Last Thursday, droves of users clicked on posts about a tornado at Disney World’s EPCOT.
The “tornado” appeared to burst forth from the clouds downward toward the earth–Spaceship Earth, to be exact. And while it’s evident from the photos that the twister itself was not touching the structure of the iconic attraction at Disney World’s second park, those droves of users, both enamored by the sight and shocked by such a spectacle and the possibility of something so scary happening at the Most Magical Place on Earth, nearly crashed the internet for us all as they rushed to the photo and corresponding posts like moths to a flame.
But alas, in spite of what the above photo seems to depict, there was, in fact, no tornado at EPCOT last week. No, it wasn’t PhotoShopped. It wasn’t digitally altered in any way. It’s a photo taken by a Guest at the park, and it’s the image of exactly what played out in the skies over EPCOT that day.
But this writer hails from the Lone Star State–the most southern state in the Union that’s both unnecessarily hot and humid most of the year and within the confines of the elusive and mysterious Tornado Alley segment of the U. S. And I’ve seen enough wall clouds and twisters in my lifetime (and participated in enough tornado drills and taken cover inside enough bathtubs) to know that the “tornado” in the photo above is no tornado at all.
Contrary to what some think, Florida’s weather patterns and subtropical humid climate do not lend themselves to rendering the Sunshine State devoid of tornadoes–not by a long shot. TornadoExtreme.com says that in an average year, as many as 60 tornadoes touch down and make their marks of varying degrees in Florida. (Texas, by comparison, sees more than 150 per year–how’s that for a Travel Texas Tourism campaign??)
But alas, last Thursday’s weather event didn’t count toward Florida’s grand total of tornadoes for 2022. Instead, Mother Nature played a hoax on unsuspecting Disney World Guests, as the “twister” over EPCOT had most every appearance of being the real thing, but it was not.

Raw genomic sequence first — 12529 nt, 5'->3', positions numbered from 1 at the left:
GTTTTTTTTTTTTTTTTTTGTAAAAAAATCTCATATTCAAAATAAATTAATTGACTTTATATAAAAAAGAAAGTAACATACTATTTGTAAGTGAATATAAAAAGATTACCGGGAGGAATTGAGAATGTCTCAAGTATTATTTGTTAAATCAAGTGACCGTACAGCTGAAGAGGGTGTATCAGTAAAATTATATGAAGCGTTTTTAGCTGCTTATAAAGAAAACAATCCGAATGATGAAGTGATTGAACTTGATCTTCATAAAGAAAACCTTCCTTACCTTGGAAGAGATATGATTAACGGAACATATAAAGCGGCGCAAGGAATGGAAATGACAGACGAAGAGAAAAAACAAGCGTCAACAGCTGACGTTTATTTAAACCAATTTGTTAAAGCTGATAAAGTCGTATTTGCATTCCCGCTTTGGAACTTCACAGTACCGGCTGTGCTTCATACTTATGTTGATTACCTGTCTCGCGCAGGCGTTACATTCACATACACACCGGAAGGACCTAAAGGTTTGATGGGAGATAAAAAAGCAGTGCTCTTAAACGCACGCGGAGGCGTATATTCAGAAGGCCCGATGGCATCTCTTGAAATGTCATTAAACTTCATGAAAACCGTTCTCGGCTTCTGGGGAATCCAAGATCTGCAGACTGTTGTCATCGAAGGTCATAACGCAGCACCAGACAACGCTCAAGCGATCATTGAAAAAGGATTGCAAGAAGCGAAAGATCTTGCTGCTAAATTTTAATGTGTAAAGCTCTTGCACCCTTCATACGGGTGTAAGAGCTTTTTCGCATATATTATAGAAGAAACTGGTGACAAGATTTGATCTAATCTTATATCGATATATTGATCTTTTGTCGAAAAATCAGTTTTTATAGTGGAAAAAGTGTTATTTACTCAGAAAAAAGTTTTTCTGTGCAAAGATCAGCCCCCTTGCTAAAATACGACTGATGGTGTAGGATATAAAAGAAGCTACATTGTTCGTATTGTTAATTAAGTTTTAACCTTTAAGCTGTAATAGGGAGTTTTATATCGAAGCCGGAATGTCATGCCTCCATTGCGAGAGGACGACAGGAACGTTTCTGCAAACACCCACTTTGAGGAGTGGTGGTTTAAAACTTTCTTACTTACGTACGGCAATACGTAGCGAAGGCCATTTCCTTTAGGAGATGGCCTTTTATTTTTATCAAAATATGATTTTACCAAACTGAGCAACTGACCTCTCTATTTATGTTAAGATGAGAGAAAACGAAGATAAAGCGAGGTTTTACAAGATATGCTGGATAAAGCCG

But I’m no meteorologist, so don’t take my word for it.
The spectacle at EPCOT on Thursday, which was captured by dozens of Guests at the park that day, was–in reality–what meteorologists, weather watchers, storm chasers, and various other “weather people” refer to as a SCUD, a Scattered Cumulus (cloud) Under Deck, according to a post from FOX35 Orlando.
A SCUD can look like a jagged cloud that appears to hang in the sky below the clouds that surround them, and they often form points or tips that make them look very much like funnel clouds that are typically seen as a tornado forms and approaches the ground below it. SCUD clouds, however, are simply smaller bits of condensation that don’t usually attach to higher levels of clouds that accompany these sometimes severe weather events.
A funnel cloud, on the other hand, is a tight, rotating column of air that often precedes a tornado touchdown, but even funnel clouds don’t touch the earth. If you see a “funnel cloud” touchdown, you’re actually watching a tornado.
WHSV Channel 3 explains the “hoax” created by Mother Nature as it pertains to SCUD clouds:
SCUD clouds can be misleading. They can look scary and can look very similar to a tornado. Scud clouds are low-lying clouds that are usually below storm clouds. The catch about SCUD clouds is that they are very wispy and loose. They may look like tornadoes in a sense, but these clouds do not even rotate.
A SCUD doesn’t rotate, and the rotation of a tornado is what’s largely responsible for deaths, debris, damage, and destruction brought about by tornadic activity. Because a SCUD cloud is unable to rotate, the risk of damage caused by one is pretty close to zero. In fact, we don’t want to tempt Mother Nature here, but it’s safe to say that SCUD clouds, like the one seen at Disney World last week, are virtually harmless on their own. However, because SCUD clouds often accompany severe weather patterns like thunderstorms, which can produce high winds, heavy rainfall (and flash-flooding), hail, and lightning, they may signal the need to seek shelter until the storm passes.
If you’re ever at a Disney Park and notice clouds that resemble funnels or a full-blown tornado (and you didn’t graduate from the Florida Institute of Technology with your degree in meteorology), it’s best to play it safe. Seek shelter and pay close attention to Cast Members’ instructions, especially when rides and attractions are being evacuated.
Let the experts call a SCUD a SCUD. They can diffuse the hoax later. Your job is to stay safe NOW.